Once considered the future of the MAGA movement, a September 20th Emerson College Poll put DeSantis’ flailing presidential campaign behind Donald Trump by 47%.
Because of this and perhaps his extreme laws targeting Blacks, LGBTQ and Migrant communities (many of which are either being challenged in court, or already struck down as unconstitutional) he is losing clout among Florida’s GOP.
Recently, the chair of Florida’s Republican Party urged executive committee members to attend all GOP candidate events — giving cover to party faithful who want to attend a dinner at Mar-a-Lago with former President Donald Trump. The state party last week rescinded a loyalty pledge that would have obligated the GOP primary candidates to endorse the eventual Republican presidential nominee, a stunning turnaround made at the behest of Trump supporters and against DeSantis’ wishes.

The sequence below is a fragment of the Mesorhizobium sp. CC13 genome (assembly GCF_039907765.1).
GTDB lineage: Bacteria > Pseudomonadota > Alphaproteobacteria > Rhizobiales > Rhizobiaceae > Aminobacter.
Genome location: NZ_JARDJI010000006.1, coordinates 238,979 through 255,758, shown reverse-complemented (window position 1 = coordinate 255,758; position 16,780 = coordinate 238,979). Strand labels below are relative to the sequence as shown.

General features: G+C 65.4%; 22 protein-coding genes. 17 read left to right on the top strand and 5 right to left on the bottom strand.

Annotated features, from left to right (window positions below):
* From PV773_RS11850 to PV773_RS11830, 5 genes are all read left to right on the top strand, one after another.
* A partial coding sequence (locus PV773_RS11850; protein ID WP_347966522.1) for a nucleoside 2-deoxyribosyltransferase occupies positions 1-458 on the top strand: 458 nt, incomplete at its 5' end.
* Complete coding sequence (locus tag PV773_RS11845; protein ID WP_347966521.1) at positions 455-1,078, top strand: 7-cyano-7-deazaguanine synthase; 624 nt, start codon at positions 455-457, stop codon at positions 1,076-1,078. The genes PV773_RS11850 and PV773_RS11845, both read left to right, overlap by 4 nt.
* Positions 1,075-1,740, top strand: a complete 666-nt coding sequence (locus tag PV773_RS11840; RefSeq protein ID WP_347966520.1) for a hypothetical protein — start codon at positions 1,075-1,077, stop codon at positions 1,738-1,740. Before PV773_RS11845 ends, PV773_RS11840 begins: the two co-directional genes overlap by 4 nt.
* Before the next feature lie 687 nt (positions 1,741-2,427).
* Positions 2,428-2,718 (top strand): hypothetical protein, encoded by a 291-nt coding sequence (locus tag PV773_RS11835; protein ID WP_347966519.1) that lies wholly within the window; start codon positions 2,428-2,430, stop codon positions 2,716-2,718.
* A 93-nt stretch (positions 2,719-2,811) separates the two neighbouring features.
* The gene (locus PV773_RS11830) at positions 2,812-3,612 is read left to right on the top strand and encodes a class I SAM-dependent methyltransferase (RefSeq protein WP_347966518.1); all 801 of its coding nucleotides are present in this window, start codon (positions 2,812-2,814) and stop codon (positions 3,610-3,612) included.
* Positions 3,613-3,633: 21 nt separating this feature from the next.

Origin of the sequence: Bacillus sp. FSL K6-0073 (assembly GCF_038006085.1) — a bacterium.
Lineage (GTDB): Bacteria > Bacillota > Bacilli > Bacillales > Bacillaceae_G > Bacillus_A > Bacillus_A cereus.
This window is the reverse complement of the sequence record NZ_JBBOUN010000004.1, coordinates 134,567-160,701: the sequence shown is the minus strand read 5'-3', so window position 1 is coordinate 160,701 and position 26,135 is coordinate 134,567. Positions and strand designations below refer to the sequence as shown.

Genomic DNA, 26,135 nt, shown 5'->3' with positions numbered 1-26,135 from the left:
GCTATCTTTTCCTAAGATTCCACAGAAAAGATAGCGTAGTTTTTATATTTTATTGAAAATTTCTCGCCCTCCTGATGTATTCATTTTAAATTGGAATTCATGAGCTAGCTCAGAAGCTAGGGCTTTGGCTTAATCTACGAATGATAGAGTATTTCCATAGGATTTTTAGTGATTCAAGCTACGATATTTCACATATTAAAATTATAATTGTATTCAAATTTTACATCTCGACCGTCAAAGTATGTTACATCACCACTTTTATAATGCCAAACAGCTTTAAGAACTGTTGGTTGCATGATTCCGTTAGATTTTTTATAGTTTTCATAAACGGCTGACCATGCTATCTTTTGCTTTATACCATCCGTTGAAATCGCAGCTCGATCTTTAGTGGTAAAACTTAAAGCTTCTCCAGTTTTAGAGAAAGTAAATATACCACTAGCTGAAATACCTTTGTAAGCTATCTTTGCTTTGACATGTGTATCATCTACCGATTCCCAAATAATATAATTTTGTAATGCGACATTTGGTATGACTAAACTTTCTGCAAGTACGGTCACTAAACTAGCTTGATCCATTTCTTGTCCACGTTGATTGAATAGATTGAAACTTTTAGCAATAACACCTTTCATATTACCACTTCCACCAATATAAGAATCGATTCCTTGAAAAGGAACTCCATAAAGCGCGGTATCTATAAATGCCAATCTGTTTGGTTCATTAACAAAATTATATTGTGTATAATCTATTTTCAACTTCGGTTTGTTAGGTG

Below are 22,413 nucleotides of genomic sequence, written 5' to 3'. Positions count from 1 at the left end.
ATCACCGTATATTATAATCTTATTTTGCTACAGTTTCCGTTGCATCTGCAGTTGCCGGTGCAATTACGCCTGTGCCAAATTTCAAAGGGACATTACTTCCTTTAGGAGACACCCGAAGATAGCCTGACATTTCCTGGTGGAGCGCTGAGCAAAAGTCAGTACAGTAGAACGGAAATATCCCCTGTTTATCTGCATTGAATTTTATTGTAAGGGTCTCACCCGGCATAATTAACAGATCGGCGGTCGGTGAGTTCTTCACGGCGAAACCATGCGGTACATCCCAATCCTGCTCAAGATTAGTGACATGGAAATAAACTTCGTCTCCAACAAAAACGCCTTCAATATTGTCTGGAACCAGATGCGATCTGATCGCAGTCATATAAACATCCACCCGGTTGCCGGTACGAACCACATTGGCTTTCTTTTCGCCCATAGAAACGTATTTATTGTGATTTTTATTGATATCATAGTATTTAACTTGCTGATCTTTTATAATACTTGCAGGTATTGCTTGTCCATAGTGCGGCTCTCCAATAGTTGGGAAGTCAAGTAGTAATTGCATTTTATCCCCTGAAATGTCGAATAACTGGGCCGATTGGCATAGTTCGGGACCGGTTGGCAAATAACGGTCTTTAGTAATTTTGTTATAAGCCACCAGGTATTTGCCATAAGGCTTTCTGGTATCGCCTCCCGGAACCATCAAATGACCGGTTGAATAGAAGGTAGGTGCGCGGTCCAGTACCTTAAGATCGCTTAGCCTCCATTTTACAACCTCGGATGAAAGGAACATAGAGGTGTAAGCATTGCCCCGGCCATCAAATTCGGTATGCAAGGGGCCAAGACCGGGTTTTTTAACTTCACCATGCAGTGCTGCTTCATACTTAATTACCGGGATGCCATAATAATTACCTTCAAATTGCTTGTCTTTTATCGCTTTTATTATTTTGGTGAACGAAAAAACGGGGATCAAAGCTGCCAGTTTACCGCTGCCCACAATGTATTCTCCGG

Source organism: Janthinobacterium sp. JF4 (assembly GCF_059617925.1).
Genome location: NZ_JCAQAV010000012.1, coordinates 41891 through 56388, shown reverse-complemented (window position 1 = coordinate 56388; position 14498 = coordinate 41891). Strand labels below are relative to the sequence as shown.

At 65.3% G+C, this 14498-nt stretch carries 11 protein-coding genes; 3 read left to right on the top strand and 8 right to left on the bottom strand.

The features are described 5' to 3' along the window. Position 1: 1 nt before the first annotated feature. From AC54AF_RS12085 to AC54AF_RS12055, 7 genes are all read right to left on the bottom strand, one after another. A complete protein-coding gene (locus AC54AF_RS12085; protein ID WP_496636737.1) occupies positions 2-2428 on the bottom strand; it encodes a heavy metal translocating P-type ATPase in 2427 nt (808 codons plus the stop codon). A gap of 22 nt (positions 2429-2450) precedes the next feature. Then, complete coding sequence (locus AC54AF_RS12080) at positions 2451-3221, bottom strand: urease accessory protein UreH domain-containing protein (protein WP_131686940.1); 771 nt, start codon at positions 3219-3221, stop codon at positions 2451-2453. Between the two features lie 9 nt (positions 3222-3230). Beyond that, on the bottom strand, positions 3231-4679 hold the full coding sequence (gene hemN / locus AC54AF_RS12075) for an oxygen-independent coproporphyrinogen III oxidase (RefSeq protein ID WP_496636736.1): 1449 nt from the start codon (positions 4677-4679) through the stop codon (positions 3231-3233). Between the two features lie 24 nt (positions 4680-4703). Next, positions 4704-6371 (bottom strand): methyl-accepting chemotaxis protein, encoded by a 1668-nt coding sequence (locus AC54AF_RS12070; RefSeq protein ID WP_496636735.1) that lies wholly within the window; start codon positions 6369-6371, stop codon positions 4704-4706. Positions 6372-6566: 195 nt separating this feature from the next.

State Rep. Daniel Perez, the Miami Republican in line to become the next state House speaker, urged his GOP colleagues this week to move more carefully in the future, saying that “the problem with wielding the power of government like a hammer is that the people start looking like nails,” referring to DeSantis style of governance.
Perez’s words were being viewed as a warning to DeSantis. One Tallahassee lobbyist said it was a signal that the “conveyor belt” Legislature that passed whatever DeSantis wanted is coming to an end.
The question on many people’s minds is when DeSantis is forced to drop out of the presidential race, will he do so with grace or with vengeance, and who in Florida will suffer the most?
About the writer: Matthew Woodruff is an Independent Journalist and Author who believes in Freely Accessible, Honest and Open Reporting.